How will the NFL handle an openly gay player? A new, anonymous survey of NFL players suggests that there won't be much of an issue.
When Missouri star defensive end Michael Sam came out as gay last week, he became the first college player to do so with realistic hopes of entering the NFL. Troublingly, early quotes from anonymous football decision-makers suggested there would be some hesitancy to accept Sam and any other potential gay players.
On Monday, though, 86 percent of the 51 NFL players ESPN interviewed said a player's sexual orientation would not matter to them. Similarly, just over three-quarters of those interviewed said they would shower around a gay player. Those are both overwhelming majorities, as several journalists pointed out, and a sharp rebuke of the anonymous executives who suggested players would not accept a gay teammate.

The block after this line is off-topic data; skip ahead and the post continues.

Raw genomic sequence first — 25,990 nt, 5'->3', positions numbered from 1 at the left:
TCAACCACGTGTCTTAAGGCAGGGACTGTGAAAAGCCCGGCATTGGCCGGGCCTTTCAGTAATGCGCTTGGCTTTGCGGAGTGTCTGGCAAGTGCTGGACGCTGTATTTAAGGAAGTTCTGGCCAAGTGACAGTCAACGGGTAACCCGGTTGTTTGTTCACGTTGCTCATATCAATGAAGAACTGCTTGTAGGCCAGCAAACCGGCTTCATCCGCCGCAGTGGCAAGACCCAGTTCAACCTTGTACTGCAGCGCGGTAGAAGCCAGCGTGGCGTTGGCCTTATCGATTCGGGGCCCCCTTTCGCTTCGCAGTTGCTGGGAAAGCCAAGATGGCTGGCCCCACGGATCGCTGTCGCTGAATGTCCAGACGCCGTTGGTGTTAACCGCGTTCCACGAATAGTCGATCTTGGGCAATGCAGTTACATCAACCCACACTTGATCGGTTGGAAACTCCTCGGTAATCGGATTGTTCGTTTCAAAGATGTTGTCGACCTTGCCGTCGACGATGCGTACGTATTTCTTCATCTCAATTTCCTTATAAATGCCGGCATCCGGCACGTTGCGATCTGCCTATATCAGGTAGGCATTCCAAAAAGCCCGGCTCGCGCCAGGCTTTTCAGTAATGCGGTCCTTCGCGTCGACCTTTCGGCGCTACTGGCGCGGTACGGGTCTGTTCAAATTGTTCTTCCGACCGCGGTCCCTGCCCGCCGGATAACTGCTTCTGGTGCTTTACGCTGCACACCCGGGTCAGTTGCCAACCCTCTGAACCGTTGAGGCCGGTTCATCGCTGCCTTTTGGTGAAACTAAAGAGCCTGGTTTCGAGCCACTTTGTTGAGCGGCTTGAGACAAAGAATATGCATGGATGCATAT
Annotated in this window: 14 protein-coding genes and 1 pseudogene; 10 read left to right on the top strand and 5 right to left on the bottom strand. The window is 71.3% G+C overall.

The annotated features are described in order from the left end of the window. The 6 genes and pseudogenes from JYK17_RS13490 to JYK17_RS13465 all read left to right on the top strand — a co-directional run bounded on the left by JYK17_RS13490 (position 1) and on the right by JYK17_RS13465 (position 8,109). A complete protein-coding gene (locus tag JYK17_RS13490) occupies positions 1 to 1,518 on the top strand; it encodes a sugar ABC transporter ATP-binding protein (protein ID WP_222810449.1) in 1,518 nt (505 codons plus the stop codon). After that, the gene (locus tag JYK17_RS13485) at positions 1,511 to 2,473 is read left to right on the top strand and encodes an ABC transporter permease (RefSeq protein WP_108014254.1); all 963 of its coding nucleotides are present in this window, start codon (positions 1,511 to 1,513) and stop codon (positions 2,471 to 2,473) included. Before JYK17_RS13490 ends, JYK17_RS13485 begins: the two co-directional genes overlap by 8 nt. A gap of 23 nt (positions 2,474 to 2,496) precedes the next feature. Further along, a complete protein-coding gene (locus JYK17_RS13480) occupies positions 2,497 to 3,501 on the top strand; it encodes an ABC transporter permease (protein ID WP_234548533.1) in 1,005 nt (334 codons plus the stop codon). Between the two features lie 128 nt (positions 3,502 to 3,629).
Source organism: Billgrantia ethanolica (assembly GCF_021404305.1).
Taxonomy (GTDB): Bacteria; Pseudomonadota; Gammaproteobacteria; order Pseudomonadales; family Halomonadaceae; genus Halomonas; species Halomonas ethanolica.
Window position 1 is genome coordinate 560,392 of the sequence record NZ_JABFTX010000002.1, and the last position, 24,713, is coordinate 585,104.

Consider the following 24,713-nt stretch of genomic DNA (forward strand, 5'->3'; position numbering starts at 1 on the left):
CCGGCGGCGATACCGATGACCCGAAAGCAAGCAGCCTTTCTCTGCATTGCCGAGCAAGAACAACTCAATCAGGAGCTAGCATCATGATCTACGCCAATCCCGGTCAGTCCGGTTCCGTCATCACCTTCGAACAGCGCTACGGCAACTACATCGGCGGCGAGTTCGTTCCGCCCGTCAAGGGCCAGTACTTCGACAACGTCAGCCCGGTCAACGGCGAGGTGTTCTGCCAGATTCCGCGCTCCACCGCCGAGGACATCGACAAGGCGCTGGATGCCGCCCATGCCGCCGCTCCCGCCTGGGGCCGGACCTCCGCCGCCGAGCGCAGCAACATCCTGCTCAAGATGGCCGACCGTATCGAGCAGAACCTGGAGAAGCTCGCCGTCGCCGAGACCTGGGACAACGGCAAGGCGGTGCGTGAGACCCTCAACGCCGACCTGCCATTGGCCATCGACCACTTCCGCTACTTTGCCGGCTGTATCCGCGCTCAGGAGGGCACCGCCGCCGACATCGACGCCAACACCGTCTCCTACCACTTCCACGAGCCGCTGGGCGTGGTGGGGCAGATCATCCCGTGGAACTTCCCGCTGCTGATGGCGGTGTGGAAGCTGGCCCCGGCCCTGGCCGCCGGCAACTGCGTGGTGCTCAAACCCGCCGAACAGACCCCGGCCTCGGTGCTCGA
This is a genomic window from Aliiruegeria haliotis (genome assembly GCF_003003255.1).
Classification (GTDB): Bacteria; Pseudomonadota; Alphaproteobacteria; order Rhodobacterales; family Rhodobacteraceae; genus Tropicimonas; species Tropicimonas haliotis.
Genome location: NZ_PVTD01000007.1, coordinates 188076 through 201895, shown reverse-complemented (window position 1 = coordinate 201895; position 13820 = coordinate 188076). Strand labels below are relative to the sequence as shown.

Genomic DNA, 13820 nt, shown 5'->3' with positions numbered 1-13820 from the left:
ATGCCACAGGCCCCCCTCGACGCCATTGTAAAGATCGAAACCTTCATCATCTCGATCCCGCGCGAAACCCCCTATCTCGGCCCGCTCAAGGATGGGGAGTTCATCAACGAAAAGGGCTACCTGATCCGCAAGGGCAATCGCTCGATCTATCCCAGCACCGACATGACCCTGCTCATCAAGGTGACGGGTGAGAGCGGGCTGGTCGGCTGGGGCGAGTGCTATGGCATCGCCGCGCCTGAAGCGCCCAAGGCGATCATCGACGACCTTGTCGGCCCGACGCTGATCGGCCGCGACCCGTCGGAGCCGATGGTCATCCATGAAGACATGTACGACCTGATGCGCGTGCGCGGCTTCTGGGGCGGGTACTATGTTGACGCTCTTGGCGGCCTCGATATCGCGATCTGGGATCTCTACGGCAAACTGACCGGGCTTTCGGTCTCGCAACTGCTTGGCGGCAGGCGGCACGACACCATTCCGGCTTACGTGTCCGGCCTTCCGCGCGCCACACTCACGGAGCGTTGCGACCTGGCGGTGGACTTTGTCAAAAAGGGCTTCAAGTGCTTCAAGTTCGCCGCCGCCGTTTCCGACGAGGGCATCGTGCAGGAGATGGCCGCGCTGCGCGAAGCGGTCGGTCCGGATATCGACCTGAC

ESPN's survey also shows that anonymity doesn't have to be a prerequisite for homophobic sentiments. Last week, Sports Illustrated's Pete Thamel and Thayer Evans spoke to eight anonymous front-office decision-makers for their opinions on Sam's news, and The MMQB reporter Peter King, too, granted anonymity (unasked) to several others for their hot takes. Almost all insisted that Sam's presence would cause issues in locker rooms, that NFL players couldn't handle a gay teammate, that he would cause a "distraction," and that he would be drafted lower because of his announcement. It looked like bad news for Sam until today's survey of acceptance.